Editorials

A good first step for CMPD transparency

The Observer editorial board

Police Chief Kerr Putney gave mixed messages on transparency following the Keith Scott shooting.
Police Chief Kerr Putney gave mixed messages on transparency following the Keith Scott shooting. jsimmons@charlotteobserver.com

The Charlotte-Mecklenburg Police Department, striving to rebuild trust with the community, announced Wednesday that it will offer three-day “transparency workshops” for citizens starting in January.

This is an encouraging step from a police department whose leaders didn’t exactly demonstrate an ironclad commitment to transparency in the days following the Keith Scott shooting. Chief Kerr Putney’s initial reluctance to release police video of the case dented his department’s credibility on questions of transparency – even earning a high-profile rebuke from Mayor Jennifer Roberts.

Topics to be covered at the workshops include officer training, body-worn cameras, use of force and police accountability measures. Why those subjects? Because those “are the ones that drive the most questions during community meetings, rallies and other conversations with citizens,” the department said in a news release.

Those conversations, many playing out before reporters and TV cameras, have revealed how deep the mistrust runs. Some activists, for instance, insisted that the police shot protester Justin Carr despite the fact that suspect Rayquan Borum was charged with the crime.

We recognize there must be limits to police transparency. If the police reveal every key detail of a case in public, they’ll be robbing potential defendants of the right to a fair trial before an impartial jury.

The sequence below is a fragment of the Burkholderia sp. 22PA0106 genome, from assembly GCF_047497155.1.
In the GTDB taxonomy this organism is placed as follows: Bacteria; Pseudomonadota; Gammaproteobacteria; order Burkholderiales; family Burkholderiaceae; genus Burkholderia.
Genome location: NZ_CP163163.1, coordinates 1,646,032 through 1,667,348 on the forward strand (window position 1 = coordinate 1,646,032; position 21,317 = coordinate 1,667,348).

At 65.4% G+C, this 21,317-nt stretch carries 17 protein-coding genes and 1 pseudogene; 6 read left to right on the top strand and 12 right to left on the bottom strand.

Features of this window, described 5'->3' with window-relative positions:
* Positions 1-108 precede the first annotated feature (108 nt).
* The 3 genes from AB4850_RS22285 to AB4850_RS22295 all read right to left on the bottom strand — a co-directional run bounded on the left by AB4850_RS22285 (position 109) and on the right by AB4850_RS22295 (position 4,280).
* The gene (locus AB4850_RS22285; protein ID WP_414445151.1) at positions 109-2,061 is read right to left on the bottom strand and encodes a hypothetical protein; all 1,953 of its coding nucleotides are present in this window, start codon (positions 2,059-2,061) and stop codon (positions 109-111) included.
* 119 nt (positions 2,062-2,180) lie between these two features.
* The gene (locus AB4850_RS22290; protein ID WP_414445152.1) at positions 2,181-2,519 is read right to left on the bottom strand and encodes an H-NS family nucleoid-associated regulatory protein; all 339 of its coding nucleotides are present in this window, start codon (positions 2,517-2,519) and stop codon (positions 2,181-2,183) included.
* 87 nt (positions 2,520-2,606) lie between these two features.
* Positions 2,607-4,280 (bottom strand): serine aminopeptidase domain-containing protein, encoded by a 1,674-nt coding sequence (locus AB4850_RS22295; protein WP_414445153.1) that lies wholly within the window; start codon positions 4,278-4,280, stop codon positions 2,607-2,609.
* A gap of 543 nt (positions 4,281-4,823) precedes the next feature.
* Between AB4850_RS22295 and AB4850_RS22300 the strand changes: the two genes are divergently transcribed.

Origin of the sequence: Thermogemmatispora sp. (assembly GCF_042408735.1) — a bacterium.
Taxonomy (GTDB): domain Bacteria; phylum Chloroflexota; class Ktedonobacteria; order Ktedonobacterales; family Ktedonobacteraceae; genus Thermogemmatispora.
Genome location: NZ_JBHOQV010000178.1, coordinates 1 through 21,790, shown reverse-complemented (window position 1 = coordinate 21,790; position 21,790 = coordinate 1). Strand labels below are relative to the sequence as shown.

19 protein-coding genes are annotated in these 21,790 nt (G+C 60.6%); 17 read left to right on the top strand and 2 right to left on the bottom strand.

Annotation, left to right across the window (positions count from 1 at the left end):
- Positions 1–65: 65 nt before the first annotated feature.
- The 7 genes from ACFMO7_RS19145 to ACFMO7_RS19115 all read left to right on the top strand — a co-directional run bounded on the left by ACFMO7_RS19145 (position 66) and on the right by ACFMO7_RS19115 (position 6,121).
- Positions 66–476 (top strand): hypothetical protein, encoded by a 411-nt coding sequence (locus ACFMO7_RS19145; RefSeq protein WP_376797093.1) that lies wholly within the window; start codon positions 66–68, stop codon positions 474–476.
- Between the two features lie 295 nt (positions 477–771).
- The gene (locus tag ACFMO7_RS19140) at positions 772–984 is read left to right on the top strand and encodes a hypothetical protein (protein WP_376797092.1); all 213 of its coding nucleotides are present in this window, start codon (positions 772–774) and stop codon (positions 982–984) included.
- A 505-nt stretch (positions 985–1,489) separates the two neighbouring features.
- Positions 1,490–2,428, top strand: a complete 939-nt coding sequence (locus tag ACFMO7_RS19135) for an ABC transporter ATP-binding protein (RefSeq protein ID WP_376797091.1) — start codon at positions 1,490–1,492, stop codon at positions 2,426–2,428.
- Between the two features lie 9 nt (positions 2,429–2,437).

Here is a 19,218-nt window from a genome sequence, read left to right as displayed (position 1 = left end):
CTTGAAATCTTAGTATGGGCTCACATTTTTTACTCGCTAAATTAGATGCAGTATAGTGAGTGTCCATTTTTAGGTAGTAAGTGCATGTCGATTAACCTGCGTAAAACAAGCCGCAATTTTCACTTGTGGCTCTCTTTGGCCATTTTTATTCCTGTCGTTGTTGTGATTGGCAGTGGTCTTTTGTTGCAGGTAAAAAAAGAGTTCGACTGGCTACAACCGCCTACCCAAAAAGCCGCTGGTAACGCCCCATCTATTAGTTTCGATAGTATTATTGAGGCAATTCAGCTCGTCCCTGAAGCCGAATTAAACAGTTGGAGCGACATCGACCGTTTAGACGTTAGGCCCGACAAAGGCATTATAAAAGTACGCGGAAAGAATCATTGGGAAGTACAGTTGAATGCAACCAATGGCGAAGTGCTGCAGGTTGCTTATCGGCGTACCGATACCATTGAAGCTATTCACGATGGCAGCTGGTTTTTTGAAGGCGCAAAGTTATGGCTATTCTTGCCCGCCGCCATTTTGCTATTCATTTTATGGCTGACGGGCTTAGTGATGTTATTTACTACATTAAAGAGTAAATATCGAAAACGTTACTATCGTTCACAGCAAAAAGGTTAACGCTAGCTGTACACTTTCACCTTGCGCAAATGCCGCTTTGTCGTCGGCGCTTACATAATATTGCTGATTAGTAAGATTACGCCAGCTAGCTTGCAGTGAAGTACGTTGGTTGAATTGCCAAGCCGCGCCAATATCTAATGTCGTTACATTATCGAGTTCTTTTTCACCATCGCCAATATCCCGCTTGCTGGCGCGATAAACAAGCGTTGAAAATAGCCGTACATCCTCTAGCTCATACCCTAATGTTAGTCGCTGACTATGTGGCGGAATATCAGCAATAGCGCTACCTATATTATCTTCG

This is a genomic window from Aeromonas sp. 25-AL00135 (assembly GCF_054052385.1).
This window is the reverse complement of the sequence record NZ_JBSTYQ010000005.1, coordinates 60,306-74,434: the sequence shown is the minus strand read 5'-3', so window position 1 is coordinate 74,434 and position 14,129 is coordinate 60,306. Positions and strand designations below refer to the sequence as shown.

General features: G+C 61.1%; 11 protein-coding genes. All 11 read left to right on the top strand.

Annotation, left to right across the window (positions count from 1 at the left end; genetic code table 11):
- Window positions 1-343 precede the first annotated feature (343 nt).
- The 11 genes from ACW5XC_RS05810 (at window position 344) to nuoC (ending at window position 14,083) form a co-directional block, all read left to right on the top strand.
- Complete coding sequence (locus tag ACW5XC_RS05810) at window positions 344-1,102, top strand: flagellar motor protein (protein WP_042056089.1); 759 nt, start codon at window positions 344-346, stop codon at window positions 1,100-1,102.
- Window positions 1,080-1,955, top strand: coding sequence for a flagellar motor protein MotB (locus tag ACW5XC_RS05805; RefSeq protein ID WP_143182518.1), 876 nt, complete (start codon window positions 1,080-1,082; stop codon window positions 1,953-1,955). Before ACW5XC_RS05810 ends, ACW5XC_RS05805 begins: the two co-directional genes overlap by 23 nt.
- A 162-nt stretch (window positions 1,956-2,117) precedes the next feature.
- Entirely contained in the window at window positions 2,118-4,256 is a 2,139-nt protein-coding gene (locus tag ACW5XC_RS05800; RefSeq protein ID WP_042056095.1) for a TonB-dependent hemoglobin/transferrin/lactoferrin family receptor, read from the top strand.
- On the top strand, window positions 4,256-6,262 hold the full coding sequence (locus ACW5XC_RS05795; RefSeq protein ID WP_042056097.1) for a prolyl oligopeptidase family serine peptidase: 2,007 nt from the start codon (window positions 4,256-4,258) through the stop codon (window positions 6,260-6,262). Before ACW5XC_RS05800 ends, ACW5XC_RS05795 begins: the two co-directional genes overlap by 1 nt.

But, as we learned in the Scott case, police run a different risk when they shut the lid too tightly on evidence. Bystanders and relatives, empowered by social media, don’t mind sharing what they know – even if it later turns out to be incorrect.

That also harms the cause of justice. That’s why striking the right balance on transparency is so important. CMPD says the goal of the workshops is to strengthen community relationships, increase the community’s understanding of police work and equip citizens “to provide productive and meaningful input into how their police department functions.”

We hope that signals an understanding by CMPD’s leaders that these workshops in and of themselves aren’t enough to rebuild public trust. Citizens who have been criticizing the police don’t just want a dialogue, they want changes.

Relatives of people killed by CMPD officers told Charlotte’s City Council this month that they want stronger civilian oversight of officer-involved shootings and more transparency in investigations. The City Council should grant the Citizens Review Board the subpoena power it needs to compel witnesses to testify and to conduct its own probes independent of the police department’s internal affairs unit.

Julie Eiselt, head of the council’s community safety committee, told the editorial board that the panel will address that question at its meeting at noon Thursday. “We’re open to looking at all of that, as is the chief.”

That’s welcome news. We also look forward to hearing more about the work of the Police Foundation, an agency the city has brought in to review CMPD’s response to the Scott protests and improve its dialogue with the community.

CMPD has much work to do on transparency. But this is an encouraging start.

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